Each terminal in a telecommunication network includes a network interface, which may be used to form a network connection with one or more other terminals. Network connections form a logical association between connected terminals and the network connections between the terminals may be initiated and/or terminated on the network interface of the terminals. For example, FIG. 1A conceptually illustrates a telecommunication network 100 including first and second terminals 105(1-2). The first terminal 105(1) may exchange information with the second terminal 105(2) over a network connection 110, which terminates at the network interfaces 115(1-2) of the first and second terminals 105(1-2). The first and second terminals 105(1-2) each have a network address associated with their network interface 115(1-2). The network connection 110 may operate according to any desirable wired and/or wireless protocol, such as an Internet protocol, a Universal Mobile Telecommunications System (UMTS) protocol, an IEEE 802.11 protocol, a Bluetooth protocol, and the like.

FIG. 1B conceptually illustrates functional layers within the first and second terminals 105(1-2). Each terminal 105(1-2) includes an application layer 120(1-2) and a transport layer 125(1-2). The application layers 120(1-2) may interact with each other, as indicated by the dashed line 130. Accordingly, the transport layers 125(1-2) may include functionality to assure that the application layers 120(1-2) are able to interact. The application layers 120(1-2) and the transport layers 125(1-2) may exchange information using Service Data Units (SDUs). The transport layers 125(1-2) may interact with each other through the network interfaces 115(1-2), as indicated by the dashed line 135. The transport layers 125 (1-2) and the network interfaces 115 (1-2) may interact with each other by exchanging Network Data Units (NDUs). No interaction is indicated between the network interface layers 115 (1-2) because implementation of these layers may differ. For example, the terminal 105(1) may use a different network technology than the terminal 105(2).

Bottlenecks may form in the telecommunication network 100. For example, the application 120(1) may need to receive a large amount of data from the application 120(2) over the network connection 110. However, the data transfer rate may be limited by the throughput of one or both of the network interfaces 115(1-2), which may result in delays in receiving the data. For another example, multiple applications (not shown) in the terminals 105(1-2) may use a single network interface 115(1-2) to transmit and/or receive data over the network connection 110. Bottlenecks may then form as the multiple applications compete for capacity to receive and/or transmit data over the network connection 110. Many techniques have been proposed to increase the capacity of conventional wireless telecommunication networks.

Throughput of the telecommunication network 100 may be increased at the physical layer. Capacity may be increased by enhancing modulation schemes, media access control, and/or the transmission and/or reception capacity. For example, channel bonding has been used to increase the capacity of wireless local area networks. In channel bonding, multiple radiofrequency channels are combined to form a single logical channel with a higher capacity. For another example, multiple channels formed with the multiple antennas used in Multiple-Input-Multiple-Output (MIMO) systems may be combined to form one relatively large capacity channel. The single logical channel is administered by an associated network interface. Although combining channels to form a single channel may lead to large capacity gains, the physical circumstances must meet certain conditions. For example, MIMO systems perform well in a rich scattering environment, but may not perform as well in low scattering environments.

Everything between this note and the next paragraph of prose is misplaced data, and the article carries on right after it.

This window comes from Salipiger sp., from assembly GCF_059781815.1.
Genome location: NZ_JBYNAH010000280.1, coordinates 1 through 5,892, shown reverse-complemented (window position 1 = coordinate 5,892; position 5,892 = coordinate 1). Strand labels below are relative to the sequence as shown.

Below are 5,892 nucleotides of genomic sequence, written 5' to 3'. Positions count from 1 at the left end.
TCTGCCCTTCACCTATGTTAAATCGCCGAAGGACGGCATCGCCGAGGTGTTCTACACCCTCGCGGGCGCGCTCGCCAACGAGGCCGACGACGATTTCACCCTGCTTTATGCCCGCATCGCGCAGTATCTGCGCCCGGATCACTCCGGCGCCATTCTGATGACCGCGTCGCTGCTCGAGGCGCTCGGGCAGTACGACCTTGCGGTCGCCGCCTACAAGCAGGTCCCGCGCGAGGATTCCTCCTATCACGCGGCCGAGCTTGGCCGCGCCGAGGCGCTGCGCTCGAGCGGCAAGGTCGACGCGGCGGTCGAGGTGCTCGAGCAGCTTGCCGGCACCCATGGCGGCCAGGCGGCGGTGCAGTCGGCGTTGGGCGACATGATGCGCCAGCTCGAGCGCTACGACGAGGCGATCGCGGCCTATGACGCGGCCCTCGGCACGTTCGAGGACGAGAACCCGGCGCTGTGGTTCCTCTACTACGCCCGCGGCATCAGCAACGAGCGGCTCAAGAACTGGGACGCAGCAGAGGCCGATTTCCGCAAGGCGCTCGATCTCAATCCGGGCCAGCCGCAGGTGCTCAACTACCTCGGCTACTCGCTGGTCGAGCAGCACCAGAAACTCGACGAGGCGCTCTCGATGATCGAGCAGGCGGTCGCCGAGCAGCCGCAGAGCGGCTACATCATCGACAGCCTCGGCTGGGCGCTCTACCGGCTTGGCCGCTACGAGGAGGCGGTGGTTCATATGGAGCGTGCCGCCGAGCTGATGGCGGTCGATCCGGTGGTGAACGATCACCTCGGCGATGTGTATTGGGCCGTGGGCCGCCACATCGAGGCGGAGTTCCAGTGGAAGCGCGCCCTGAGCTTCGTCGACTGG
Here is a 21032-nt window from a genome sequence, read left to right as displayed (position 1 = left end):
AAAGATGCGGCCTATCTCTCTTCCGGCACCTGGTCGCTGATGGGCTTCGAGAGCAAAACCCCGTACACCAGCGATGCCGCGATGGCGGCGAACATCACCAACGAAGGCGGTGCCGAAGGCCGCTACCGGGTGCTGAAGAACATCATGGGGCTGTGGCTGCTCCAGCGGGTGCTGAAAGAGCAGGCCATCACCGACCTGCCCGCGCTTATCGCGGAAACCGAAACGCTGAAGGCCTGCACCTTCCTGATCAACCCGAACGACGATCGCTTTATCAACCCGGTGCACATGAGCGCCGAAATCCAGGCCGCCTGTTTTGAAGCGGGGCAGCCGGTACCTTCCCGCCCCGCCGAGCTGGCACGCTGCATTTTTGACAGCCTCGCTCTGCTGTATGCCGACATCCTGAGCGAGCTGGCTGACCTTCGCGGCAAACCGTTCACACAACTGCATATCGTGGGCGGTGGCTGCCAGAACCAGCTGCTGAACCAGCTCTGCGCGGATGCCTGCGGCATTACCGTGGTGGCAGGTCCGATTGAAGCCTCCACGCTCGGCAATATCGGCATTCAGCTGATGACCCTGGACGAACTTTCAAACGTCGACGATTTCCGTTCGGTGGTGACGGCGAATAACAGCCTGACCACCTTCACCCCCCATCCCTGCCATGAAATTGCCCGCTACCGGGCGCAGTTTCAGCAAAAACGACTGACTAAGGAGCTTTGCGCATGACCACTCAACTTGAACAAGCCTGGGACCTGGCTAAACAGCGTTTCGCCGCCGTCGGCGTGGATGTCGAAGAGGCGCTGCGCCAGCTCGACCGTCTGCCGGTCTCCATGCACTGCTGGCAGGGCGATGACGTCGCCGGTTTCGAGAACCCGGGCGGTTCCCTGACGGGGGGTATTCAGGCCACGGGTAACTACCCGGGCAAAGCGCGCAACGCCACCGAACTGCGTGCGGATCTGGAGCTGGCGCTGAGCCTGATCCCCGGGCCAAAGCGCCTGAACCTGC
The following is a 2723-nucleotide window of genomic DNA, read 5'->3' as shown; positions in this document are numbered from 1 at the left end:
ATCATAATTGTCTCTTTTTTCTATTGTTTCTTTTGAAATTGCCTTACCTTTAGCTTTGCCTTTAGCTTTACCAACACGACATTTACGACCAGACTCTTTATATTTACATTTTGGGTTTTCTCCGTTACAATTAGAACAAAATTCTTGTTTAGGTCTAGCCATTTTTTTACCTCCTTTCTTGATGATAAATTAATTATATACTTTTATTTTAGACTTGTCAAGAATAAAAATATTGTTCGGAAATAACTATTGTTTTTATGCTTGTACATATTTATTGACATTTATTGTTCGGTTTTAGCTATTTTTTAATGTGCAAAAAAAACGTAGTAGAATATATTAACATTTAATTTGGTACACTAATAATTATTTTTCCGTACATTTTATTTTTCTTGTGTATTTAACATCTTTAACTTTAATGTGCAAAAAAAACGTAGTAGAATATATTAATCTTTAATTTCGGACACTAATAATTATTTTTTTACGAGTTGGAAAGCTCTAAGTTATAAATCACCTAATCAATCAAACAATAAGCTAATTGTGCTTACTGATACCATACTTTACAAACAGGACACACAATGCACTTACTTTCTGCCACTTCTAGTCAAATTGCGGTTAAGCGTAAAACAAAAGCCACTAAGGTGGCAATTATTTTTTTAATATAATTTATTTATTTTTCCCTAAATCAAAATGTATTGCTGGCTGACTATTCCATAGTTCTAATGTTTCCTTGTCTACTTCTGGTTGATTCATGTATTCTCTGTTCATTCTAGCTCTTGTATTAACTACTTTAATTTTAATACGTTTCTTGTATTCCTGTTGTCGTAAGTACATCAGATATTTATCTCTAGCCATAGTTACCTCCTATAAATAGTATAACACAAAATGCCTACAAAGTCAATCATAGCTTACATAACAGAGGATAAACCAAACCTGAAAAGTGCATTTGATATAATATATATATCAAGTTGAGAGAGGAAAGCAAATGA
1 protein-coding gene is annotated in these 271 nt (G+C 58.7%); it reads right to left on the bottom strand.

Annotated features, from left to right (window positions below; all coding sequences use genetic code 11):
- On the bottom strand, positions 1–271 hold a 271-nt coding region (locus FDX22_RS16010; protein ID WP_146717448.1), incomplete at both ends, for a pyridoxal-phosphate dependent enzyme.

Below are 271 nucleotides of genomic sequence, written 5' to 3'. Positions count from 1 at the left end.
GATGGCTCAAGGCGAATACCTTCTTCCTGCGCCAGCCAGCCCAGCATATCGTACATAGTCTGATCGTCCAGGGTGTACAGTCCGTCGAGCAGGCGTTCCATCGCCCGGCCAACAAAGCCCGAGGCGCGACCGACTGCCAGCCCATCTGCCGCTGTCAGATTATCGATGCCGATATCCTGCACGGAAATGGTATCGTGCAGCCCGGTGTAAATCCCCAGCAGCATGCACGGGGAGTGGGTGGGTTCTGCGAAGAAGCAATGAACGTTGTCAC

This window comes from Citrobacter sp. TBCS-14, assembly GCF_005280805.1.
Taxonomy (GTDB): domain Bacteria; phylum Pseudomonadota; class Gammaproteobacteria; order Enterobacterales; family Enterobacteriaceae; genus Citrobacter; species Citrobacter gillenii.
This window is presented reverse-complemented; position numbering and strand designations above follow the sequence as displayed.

The capacity of the telecommunication network 100 may also be increased by modifying one or more application layers 120(1-2). For example, peer-to-peer (P2P) programs such as eDonkey and Kazaa can download a file that has been divided into multiple file segments. The file segments may be downloaded from different servers in parallel over a single network interface. The file segments are then combined to restore the original file. The functionality for achieving the performance improvement resides at the application layer 120 (1-2). Lower-level functional layers, such as the transport layer 125(1-2), operate as if multiple applications are receiving the file segments. However, application-level modifications may still be limited by the capacity of the network interface 115(1-2).

Modifications to a data link layer may also be used to increase capacity of the telecommunication network 100. For example, MultiNet is a virtualization architecture for wireless local area network cards that may enable a user to connect his or her machine to multiple wireless networks using a single wireless local area network card, i.e. a single network interface. In operation, MultiNet exposes multiple virtual adapters for each underlying wireless network card. A network hopping schemes then switches the wireless card across the desired wireless networks, each of which may provide a separate network stream. However, MultiNet may become unstable and oscillate between the network streams, at least in part because MultiNet maps a single transport session associated with a single network interface on to multiple network streams.

The present invention is directed to addressing the effects of one or more of the problems set forth above.

SUMMARY OF THE INVENTION